Tough Penalties For Dog Fouling Planned

Hounslow Council want dog control orders and new litter laws


Council Fails To Issue Dog Fouling Penalties

Five Year Street Improvements Plan Announced

Sign up for a free newsletter from and

Dog owners who don’t clean up after their pets and people dropping litter in public could soon be fined up to £80 if proposals are agreed by Hounslow Council’s Cabinet.

Councillors will consider plans to introduce dog control orders across the borough, following the success of a pilot scheme in Brentford.

The orders will make it an offence to not remove dog mess, as well as not keeping a dog on a lead, taking more dogs than specified onto public land and taking dogs into areas where they are excluded.

If approved, the plans will also give the police the power to issue fixed penalty notices to people who drop litter.

The issue of dog fouling in the borough was recently highlighted by a reader of this website who discovered that Hounslow Council had failed to issue any fixed penalty notices for dog fouling in the borough despite over 1,200 complaints over a period of nearly eight years.

A Freedom of Information request by a Chiswick resident discovered a total of 1,287 complaints were made about dog fouling in the borough between January 2005 and September 2012. The highest yearly total was 228 complaints made in 2008 and this year, the total was 65 complaints, up to September 1st. The Council said in response to this that plans were underway to bring in dog control orders by the end of this year.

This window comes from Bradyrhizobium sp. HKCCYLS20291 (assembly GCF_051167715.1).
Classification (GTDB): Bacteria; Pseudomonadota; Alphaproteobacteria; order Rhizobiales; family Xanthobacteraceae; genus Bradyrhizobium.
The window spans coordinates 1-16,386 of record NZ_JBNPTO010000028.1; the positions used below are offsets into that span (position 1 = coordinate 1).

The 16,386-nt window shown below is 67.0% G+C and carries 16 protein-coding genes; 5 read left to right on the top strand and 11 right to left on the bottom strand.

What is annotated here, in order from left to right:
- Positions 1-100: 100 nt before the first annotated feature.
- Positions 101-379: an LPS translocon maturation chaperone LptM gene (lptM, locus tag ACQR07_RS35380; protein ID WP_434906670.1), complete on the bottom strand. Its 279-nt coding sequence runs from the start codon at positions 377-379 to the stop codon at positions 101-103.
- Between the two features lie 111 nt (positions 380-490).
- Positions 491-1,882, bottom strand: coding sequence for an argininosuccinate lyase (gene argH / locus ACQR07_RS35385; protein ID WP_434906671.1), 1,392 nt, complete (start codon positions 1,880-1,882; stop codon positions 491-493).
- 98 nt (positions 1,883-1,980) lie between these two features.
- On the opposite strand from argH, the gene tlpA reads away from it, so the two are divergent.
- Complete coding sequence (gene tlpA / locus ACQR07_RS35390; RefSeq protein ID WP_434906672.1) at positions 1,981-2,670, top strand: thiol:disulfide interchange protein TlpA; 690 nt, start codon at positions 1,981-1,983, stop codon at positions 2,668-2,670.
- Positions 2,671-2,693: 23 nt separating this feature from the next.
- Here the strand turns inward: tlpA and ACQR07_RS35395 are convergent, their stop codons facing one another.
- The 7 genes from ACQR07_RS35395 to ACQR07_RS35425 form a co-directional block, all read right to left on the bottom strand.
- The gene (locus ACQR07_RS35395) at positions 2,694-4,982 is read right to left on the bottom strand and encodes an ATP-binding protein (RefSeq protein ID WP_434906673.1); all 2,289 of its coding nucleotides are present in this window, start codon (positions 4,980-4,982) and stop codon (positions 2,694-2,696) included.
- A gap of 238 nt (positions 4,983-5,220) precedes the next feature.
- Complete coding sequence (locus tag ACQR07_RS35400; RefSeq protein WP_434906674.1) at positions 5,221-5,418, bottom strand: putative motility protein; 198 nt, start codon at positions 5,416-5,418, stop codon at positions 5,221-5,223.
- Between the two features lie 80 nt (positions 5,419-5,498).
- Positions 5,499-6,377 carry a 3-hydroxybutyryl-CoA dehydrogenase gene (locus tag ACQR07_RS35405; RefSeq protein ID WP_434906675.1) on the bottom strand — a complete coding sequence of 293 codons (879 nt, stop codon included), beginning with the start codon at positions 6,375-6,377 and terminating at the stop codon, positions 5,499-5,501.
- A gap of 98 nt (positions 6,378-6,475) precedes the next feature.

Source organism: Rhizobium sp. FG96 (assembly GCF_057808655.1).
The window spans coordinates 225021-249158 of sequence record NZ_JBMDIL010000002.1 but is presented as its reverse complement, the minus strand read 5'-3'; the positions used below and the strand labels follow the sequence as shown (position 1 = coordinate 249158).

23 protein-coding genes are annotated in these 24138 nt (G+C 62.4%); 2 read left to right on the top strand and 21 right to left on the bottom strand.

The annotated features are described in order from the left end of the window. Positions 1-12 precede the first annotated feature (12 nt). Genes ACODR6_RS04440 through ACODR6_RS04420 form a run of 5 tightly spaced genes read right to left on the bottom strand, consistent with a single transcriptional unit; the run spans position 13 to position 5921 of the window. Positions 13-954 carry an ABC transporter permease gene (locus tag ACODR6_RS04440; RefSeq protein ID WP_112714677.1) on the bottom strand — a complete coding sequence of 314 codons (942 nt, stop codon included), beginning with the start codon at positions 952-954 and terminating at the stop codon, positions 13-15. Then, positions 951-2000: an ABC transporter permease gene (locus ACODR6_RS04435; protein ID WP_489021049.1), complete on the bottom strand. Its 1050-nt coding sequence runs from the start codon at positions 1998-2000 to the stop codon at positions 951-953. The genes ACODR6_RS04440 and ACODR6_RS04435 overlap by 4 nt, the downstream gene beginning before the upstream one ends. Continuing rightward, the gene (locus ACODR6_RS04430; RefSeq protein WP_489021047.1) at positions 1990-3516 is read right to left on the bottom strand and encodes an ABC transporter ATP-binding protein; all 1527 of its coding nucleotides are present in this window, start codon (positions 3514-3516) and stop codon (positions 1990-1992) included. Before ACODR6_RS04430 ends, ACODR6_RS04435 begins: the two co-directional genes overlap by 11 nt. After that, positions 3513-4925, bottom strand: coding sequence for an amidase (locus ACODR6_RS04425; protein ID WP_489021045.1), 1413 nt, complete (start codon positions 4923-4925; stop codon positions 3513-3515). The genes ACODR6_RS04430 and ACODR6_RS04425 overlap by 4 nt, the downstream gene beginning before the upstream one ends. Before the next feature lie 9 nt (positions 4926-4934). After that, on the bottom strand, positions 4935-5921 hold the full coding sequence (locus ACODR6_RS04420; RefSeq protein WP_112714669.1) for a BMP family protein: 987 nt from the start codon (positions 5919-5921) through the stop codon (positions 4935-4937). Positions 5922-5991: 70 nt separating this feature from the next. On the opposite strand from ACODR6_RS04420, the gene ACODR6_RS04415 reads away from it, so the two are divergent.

Cllr Ed Mayne, cabinet member for community safety and regulatory services, said:

“Most dog walkers are responsible and clean up after their pets, but the few who don’t can make an area extremely unpleasant for everyone else.

“By putting dog control orders in place both council officers and the police will be able to fine people who think the mess they are leaving behind is someone else’s problem.

“We also want to make sure we are working with our partners in the police to tackle littering, by giving them the power to issue fixed penalty notices.

“I hope the threat of a fine is enough to encourage people to behave responsibly, but if they don’t, we won’t hesitate to use these powers.”

Currently, only authorised council staff can issue fixed penalty notices for environmental crimes such as littering, graffiti or fly-posting. However, these require the offenders to provide a name and address, which is not always easy to obtain. Giving the powers to the police will help overcome this problem.

If the orders are put in place, fixed penalty notices of £80 could be issued by council staff and the police, or £50 if the fine is paid within 10 days.

Councillor Liz Mammatt, (Conservative Deputy Group Leader, and ward member for Bedfont) commented:

"Labour needs to co-ordinate its actions to facilitate this by providing more bins which must be consistently maintained and emptied regularly.

"They are frequently broken and full. In June 2010, I asked that more be installed on the green by Sandbanks and Imperial Road to be told first that this location would be added to the on-going replacement programme and later that the schedule was on hold. The request has therefore been repeated. Similarly dog bins could not be put on the green sward on the Staines Road by Page Road. Such complacency is deplorable.

"This is a serious health issue on which Labour must match action with words.”


November 26, 2012